Wednesday, July 29, 2009

Sherman Alexie

Today, in a class I was taking over for another tutor, we looked at Sherman Alexie's wonderful short story, 'What You Pawn I Will Redeem'. Or, at least, most of us looked at the story. One particular student began the session with his mini notebook open. When told he wouldn't need it and to please put it away (and he had to be asked twice) he sighed before finally closing the lid, then he proceeded to read something completely different while I read the short story out loud.

I'm pretty certain the same student would be quite upset if I blatantly read the newspaper, say, or a novel, while they read their own short story aloud. This is at TAFE, by the way, not secondary school - although I agree it's more the kind of behaviour I'd expect at secondary school - if only because mostly those students haven't actually had a choice as to whether to attend the session or not. TAFE students actively enrol themselves. They want to be doing the course. They've chosen to do professional writing and editing. They are, you'd think, interested in writing, editing and reading.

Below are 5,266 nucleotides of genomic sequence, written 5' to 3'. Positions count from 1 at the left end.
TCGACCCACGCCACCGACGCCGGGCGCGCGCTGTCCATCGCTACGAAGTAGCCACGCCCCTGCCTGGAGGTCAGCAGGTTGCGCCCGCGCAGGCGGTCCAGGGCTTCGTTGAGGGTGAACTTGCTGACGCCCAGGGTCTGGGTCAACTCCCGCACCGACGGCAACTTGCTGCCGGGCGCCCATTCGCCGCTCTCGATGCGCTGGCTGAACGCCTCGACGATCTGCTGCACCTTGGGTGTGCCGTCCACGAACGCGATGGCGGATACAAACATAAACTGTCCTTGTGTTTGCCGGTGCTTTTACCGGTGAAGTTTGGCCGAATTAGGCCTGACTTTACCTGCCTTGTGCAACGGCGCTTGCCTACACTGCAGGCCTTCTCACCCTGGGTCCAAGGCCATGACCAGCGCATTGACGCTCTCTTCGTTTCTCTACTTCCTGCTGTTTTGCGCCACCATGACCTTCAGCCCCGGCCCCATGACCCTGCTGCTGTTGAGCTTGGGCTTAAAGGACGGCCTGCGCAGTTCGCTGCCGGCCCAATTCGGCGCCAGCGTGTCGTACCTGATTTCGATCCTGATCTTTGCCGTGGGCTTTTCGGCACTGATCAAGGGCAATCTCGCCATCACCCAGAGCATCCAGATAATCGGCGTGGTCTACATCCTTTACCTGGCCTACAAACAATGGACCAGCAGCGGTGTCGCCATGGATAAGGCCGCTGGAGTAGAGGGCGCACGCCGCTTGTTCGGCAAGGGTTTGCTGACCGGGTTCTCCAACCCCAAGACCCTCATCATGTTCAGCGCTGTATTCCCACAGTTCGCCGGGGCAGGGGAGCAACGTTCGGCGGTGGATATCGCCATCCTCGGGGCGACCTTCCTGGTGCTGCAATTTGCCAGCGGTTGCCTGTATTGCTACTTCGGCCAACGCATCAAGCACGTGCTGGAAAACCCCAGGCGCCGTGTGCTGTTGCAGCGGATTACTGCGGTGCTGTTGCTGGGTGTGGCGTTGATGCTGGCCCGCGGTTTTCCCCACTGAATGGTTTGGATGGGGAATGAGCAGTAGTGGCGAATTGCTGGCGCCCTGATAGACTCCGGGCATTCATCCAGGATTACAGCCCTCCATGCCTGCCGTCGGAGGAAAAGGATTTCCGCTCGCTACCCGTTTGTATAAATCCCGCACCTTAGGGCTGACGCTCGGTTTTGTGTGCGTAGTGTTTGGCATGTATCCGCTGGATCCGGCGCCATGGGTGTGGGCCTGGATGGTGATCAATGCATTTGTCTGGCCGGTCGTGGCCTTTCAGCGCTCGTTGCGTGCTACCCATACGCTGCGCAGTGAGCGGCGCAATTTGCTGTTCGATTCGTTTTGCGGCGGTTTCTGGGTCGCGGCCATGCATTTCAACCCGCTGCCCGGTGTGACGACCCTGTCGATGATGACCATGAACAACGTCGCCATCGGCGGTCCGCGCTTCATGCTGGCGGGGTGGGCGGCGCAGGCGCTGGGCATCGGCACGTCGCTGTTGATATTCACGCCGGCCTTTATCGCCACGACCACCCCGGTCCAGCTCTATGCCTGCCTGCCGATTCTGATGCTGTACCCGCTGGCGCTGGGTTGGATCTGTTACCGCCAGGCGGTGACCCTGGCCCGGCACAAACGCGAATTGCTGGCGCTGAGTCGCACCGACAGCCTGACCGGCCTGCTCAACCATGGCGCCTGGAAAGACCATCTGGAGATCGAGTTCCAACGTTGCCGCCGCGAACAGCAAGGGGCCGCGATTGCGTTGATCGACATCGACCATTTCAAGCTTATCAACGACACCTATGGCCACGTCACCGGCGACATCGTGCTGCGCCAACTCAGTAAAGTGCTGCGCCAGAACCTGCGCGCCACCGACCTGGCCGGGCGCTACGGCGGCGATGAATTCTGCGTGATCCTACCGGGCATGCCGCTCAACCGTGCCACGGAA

It's the behaviour of students like Mr I-Have-No-Manners that makes teaching so difficult and teachers so disenchanted.

I used to say my children when they complained about a particular attitude of mine or punishment meted out to them, 'You get the parent you deserve'. Most students deserve an engaged, interested teacher, prepared to put in a little extra time because their students share a passion for whatever is being taught. Others clearly don't. Personally, I'm a little fed up with being sabotaged by the minority. It's disheartening. Consider me disheartened.

On the upside, the Sherman Alexie story is a wonderful vehicle for discussing both myth and symbols and I'm as in awe of the story as I was the first time I read it two months ago. I love the quest of the anti-hero, the disappering people, the mysterious pawnshop and the compassion of the story. I love the structure, which should lend the story some imperative but, in fact, increases the sense of dislocation from time and reality suffered by addicts. I particularly love the end, that ephemeral moment of redemption - like the I Ching hexagram, Grace - a temporary state to be relished and remembered but not relied on.


Misrule said...

Hi Catherine,

The link to the story doesn't seem to be working. Although it could be my work computer playing up...



Cattyrox said...

Should be working now, Judy